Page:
Tuesday 11 December 2012
ShelterBox brings comfort to children after disasters
Children’s worlds are turned upside down when disaster strikes and their day-to-day lives can be changed irrevocably due to experiencing high levels of trauma. ShelterBox tries to bring a level of comfort to children in different ways after disasters.
Last October, a ShelterBox Response Team (SRT) travelled to northern Iraq's Kurdistan region to respond to the escalating Syria refugee crisis.
With the imminent threat of winter weather, the team worked at Domiz refugee camp near Duhok to provide winterised shelter for hundreds of families in need, including the bespoke thermal liners designed for the ShelterBox disaster relief tents that provided a much needed level of warmth for families who had fled devastating conflict in their home country.
Mother and children at Domiz camp, Iraq Kurdistan, October 2012.
Working with Barzani Charity Foundation, a Kurdish organisation, ShelterBox also delivered 16 SchoolBoxes that contained stationary for 800 children studying at the schools at the camp run by the United Nations Children's Fund (UNICEF), bringing children a sense of normality and hope in a very difficult situation.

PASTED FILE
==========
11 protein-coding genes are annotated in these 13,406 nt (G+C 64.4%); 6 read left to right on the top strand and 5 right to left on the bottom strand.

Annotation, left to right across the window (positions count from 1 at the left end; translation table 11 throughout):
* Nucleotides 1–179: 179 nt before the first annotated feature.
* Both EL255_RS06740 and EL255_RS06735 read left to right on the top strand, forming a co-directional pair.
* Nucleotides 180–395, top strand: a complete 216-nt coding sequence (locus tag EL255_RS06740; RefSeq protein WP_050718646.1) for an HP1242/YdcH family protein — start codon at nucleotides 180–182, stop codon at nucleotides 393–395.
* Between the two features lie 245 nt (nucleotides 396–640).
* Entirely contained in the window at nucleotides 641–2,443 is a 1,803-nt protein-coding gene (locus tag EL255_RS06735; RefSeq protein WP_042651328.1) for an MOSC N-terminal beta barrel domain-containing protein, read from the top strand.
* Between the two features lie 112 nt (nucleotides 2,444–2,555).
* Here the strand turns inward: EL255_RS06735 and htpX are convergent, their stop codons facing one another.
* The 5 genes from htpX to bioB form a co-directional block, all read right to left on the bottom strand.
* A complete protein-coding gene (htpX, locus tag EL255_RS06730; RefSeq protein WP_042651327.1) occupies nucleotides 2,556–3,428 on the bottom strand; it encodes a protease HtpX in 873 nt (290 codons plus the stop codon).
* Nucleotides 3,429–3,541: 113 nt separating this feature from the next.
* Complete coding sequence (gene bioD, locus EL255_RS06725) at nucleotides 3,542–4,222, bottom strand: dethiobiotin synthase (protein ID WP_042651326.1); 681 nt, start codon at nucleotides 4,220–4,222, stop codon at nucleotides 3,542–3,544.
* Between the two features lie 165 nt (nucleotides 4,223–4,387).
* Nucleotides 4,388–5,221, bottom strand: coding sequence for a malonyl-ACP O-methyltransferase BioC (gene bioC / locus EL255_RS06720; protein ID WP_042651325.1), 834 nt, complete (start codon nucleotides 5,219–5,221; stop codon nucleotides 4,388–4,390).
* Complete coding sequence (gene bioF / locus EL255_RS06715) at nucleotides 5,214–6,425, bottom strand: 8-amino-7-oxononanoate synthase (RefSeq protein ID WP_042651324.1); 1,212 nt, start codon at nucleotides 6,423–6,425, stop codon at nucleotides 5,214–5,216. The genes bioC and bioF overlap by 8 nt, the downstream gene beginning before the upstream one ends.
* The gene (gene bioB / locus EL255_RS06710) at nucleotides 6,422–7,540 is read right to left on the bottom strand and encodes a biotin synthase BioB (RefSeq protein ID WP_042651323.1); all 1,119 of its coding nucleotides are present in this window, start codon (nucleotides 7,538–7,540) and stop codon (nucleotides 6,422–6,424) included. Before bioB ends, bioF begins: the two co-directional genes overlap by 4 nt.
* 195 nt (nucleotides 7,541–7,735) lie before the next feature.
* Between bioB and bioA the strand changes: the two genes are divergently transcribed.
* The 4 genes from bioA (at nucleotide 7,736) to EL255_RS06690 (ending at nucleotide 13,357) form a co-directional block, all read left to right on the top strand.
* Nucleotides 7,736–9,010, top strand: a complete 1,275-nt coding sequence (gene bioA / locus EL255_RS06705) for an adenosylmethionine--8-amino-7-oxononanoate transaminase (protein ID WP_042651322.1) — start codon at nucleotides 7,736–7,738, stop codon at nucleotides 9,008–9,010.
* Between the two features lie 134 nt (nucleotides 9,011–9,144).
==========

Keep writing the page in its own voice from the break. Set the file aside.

Camp for children
Torrential rains in July caused flash floods to sweep across southern Russia, forcing many families to leave their homes and take refuge in trees or on rooftops.
ShelterBox responded to the disaster distributing a total of 150 ShelterBoxes to families in need, enabling them to live with dignity as they rebuilt their damaged homes.
Children playing in the ShelterBox tent nursery, Russia, July 2012.
The ShelterBox Response Team (SRT) also worked with Nizhnebakanskaya Independent Volunteers who set up a camp for children, giving them a safe place to play whilst their families repaired and cleaned their homes. Elena Korykhalova, one of the volunteers, describes how ShelterBox tents were used to set up the children's nursery:
'We used the tents to run activities for children during the day when the sun was especially hot. We were able to invite all children of the camp settlement to our nursery and on our busiest day volunteers worked with a group of 30 children of different ages. We would not have been able to hold such capacity with our own equipment.’
'Children had a place to stay'
'Thanks to ShelterBox, children had a place to stay in the day when their families worked hard to clean up their muddied homes and fix them. They did not play in the muddy river and around their houses; instead they could spend time in the field that was not touched by the disaster and stay in the shade in the ShelterBox tents during hot days.